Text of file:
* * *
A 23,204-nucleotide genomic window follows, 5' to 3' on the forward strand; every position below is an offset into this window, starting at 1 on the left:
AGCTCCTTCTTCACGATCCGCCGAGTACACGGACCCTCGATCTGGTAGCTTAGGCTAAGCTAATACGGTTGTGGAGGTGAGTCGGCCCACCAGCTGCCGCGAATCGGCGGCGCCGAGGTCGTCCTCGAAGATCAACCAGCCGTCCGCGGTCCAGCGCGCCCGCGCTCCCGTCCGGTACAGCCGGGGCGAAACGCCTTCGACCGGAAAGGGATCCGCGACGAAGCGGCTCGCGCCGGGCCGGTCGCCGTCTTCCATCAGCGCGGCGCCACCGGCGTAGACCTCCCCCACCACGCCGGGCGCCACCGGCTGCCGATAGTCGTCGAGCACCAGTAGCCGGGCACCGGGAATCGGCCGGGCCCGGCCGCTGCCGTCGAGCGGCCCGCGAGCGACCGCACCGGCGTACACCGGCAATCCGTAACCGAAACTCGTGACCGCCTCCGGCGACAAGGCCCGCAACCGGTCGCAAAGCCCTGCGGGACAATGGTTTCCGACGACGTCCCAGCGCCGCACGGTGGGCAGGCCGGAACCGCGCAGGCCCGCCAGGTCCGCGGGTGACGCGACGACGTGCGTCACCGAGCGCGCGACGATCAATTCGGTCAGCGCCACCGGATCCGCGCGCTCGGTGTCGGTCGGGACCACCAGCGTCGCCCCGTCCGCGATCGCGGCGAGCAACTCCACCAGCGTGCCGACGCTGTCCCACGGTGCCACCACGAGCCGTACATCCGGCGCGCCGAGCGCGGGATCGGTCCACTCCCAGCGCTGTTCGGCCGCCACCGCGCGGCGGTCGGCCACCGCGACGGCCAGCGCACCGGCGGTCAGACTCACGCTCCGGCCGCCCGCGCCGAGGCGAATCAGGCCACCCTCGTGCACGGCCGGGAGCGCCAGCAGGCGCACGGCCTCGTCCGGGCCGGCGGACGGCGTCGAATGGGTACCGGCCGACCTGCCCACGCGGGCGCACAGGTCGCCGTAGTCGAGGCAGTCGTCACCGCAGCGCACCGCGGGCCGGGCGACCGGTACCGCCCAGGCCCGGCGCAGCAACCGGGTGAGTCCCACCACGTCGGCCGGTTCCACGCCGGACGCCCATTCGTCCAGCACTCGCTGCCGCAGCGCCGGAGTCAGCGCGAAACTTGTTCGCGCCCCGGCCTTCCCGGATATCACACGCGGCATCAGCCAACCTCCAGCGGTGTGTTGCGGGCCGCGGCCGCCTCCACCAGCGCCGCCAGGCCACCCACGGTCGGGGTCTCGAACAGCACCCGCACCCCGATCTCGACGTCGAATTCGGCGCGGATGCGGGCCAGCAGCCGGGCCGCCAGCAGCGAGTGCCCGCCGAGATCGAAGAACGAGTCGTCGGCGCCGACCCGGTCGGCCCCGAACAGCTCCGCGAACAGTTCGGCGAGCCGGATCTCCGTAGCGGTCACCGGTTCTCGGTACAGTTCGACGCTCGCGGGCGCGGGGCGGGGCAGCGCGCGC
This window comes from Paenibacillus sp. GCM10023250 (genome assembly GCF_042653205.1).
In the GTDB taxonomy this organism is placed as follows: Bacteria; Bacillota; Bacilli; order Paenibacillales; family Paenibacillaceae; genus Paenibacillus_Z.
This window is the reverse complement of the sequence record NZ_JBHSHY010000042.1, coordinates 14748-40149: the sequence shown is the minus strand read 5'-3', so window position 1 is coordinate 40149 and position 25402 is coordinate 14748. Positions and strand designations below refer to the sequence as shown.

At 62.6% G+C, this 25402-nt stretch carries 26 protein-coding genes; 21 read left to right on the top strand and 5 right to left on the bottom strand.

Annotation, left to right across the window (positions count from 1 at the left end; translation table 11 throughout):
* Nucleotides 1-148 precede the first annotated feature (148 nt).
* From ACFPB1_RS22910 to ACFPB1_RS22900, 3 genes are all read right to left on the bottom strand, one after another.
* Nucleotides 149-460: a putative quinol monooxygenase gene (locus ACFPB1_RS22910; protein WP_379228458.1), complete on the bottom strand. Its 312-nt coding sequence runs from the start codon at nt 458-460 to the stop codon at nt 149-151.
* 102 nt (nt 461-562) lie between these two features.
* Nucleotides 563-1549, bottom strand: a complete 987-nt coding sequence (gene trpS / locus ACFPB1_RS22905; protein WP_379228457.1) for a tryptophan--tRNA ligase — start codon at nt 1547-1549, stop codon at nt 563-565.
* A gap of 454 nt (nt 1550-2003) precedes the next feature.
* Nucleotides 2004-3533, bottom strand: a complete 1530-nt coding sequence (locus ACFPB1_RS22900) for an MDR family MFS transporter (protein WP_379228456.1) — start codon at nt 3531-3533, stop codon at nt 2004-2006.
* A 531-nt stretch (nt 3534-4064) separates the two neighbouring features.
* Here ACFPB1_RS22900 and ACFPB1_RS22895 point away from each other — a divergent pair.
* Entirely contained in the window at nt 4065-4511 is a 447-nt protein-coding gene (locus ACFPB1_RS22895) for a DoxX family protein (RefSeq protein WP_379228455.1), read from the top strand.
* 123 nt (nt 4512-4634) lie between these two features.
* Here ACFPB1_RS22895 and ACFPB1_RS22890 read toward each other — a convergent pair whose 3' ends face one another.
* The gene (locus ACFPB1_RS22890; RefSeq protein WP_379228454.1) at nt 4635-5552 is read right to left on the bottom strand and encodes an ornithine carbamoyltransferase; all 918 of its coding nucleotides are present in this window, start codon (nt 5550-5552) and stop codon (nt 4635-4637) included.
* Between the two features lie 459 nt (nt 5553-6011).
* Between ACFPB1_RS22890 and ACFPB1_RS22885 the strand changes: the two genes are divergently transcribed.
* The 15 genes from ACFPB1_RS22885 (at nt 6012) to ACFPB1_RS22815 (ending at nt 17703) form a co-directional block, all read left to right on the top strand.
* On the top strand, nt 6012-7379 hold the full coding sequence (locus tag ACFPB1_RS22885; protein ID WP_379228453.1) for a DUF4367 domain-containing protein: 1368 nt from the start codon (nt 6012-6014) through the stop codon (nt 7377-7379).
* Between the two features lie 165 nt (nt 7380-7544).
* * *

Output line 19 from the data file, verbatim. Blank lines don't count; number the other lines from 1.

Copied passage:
* Here ACFPB1_RS22895 and ACFPB1_RS22890 read toward each other — a convergent pair whose 3' ends face one another.